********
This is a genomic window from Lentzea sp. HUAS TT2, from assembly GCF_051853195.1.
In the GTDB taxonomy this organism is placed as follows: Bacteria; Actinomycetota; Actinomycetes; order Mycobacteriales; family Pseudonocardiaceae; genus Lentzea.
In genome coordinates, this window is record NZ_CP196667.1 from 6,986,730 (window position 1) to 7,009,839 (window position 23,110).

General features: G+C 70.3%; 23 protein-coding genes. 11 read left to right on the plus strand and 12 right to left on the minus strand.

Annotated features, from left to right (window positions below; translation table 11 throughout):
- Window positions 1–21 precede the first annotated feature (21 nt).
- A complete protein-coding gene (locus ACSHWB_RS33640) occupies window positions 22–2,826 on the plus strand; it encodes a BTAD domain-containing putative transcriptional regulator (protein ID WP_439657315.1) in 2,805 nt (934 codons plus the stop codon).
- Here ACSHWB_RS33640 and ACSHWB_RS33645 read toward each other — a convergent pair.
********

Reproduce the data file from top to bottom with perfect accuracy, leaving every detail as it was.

This is a genomic window from Lentzea sp. HUAS TT2, from assembly GCF_051853195.1.
In the GTDB taxonomy this organism is placed as follows: Bacteria; Actinomycetota; Actinomycetes; order Mycobacteriales; family Pseudonocardiaceae; genus Lentzea.
In genome coordinates, this window is record NZ_CP196667.1 from 6,986,730 (window position 1) to 7,009,839 (window position 23,110).

General features: G+C 70.3%; 23 protein-coding genes. 11 read left to right on the plus strand and 12 right to left on the minus strand.

Annotated features, from left to right (window positions below; translation table 11 throughout):
- Window positions 1–21 precede the first annotated feature (21 nt).
- A complete protein-coding gene (locus ACSHWB_RS33640) occupies window positions 22–2,826 on the plus strand; it encodes a BTAD domain-containing putative transcriptional regulator (protein ID WP_439657315.1) in 2,805 nt (934 codons plus the stop codon).
- Here ACSHWB_RS33640 and ACSHWB_RS33645 read toward each other — a convergent pair.